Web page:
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Old 11-17-2010, 06:38 PM   #16
jschiwal
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A separate /boot partition is needed if you use LVM or RAID. The kernel needs to be used to access the other partitions on an LVM or RAID volume.

A separate /home partition makes clean upgrades, or distro changes easy. By not formatting the old /home partition, you can retain your old files. I will rename my $HOME directory just before a reinstall, and move files I want to keep from the old directory to the new one.

Separate partitions can be mounted with different mount options. This is more often done for servers, to enhance security. For example:
A server will have a separate partition for /tmp and /usr/tmp. This allows mounting with the noexec, nosuid, and nodev. This helps enhance security, because these directories are world writable.

A server will have a separate partition for /var/log/. If an attacker can fill up the /var/log/ directory, the rest of the filesystem still has free space.

The /boot, /etc, /lib directories can be mounted read-only. Look in the Linux Filesystem Standard on which directories can be static. Mounting them read-only helps protect servers from having files modified.
 
Old 11-17-2010, 06:53 PM   #17
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I'm still a relative newbie, and I haven't delved into LVM or RAID. There's a hell of a lot of interesting stuff to learn!
 
Old 11-17-2010, 07:11 PM   #18
GazL
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Quote:
Originally Posted by brianL View Post
I'm still a relative newbie, and I haven't delved into LVM or RAID. There's a hell of a lot of interesting stuff to learn!
And just when you think you're getting the hang of it all, someone goes and invents something new!
 
Old 11-17-2010, 07:17 PM   #19
hilyard
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Yeah! Great discussion , people. Thanks to all!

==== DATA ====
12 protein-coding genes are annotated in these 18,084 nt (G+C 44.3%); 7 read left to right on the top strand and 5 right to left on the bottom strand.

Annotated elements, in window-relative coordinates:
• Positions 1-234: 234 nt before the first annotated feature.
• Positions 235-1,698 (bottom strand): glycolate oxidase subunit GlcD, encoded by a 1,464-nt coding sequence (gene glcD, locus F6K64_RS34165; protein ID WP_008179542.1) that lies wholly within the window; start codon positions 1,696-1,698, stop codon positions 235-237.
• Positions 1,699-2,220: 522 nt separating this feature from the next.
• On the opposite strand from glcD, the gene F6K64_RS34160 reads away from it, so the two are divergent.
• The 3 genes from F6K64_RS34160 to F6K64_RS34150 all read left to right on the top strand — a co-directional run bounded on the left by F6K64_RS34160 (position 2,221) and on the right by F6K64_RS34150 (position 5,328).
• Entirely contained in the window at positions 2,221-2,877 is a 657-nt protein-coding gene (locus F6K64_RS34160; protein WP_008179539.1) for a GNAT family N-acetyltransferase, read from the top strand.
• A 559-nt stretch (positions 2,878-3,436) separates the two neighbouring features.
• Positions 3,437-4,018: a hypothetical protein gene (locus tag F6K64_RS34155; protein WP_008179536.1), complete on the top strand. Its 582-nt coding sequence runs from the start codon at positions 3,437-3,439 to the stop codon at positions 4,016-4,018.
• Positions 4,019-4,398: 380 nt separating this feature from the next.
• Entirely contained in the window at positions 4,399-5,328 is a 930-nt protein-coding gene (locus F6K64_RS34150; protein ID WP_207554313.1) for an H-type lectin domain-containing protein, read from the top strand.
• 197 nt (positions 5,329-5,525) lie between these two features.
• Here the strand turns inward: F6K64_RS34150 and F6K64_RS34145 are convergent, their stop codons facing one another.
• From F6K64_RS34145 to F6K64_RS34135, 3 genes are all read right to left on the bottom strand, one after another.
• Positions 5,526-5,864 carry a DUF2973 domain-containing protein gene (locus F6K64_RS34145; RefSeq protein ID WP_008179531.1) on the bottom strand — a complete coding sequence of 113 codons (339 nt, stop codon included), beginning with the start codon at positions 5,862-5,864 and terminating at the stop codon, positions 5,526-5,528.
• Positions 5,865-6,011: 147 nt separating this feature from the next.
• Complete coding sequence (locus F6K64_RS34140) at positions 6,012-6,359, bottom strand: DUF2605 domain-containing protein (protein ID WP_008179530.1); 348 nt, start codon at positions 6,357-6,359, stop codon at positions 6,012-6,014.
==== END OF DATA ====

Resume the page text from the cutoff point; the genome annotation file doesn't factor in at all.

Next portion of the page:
Old 11-18-2010, 05:05 AM   #20
brianL
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Quote:
Originally Posted by GazL View Post
And just when you think you're getting the hang of it all, someone goes and invents something new!
My problem is I'm too easily distracted. I'll start reading up about something, then something else grabs my attention. So I end up knowing a bit about lots of things, but a lot about nothing. If that makes any sense.
 
Old 11-18-2010, 05:22 AM   #21
i92guboj
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Strictly speaking, you don't even need a partition for /. Just mkfs /dev/sda instead of /dev/sda1. Linux doesn't need a "partition". It only needs an fs to live into.

So, the lesser number of required partitions to run linux is exactly zero.

Some individual apps might get confused though, but that's their problem, not linux's problem.

You don't even need a swap partition, nowadays the kernel bypasses the fs when working with swap, so there's no penalty derived from having the swap space inside a file living in, let's say, /myswapfile.img

There are lots of situations where having separate partitions help, though. For example, having a single /boot partition allows for fancy things like sharing your kernel amongst distros (in most cases there's really no point in having a different kernel for each, they all are linux, and it eases a lot of work), or when you want encryption. You will also needs a separate boot partition probably when your boot loader doesn't support the fs you use for /, that happens with newer fs's usually.

Having a separate /home eases the rare cases when you have to reinstall or update your OS.

You can have as many separate partitions as you want, using different fs's. The question here is are you looking for a solution for a problem or are you looking for a problem for your solution?
 
  


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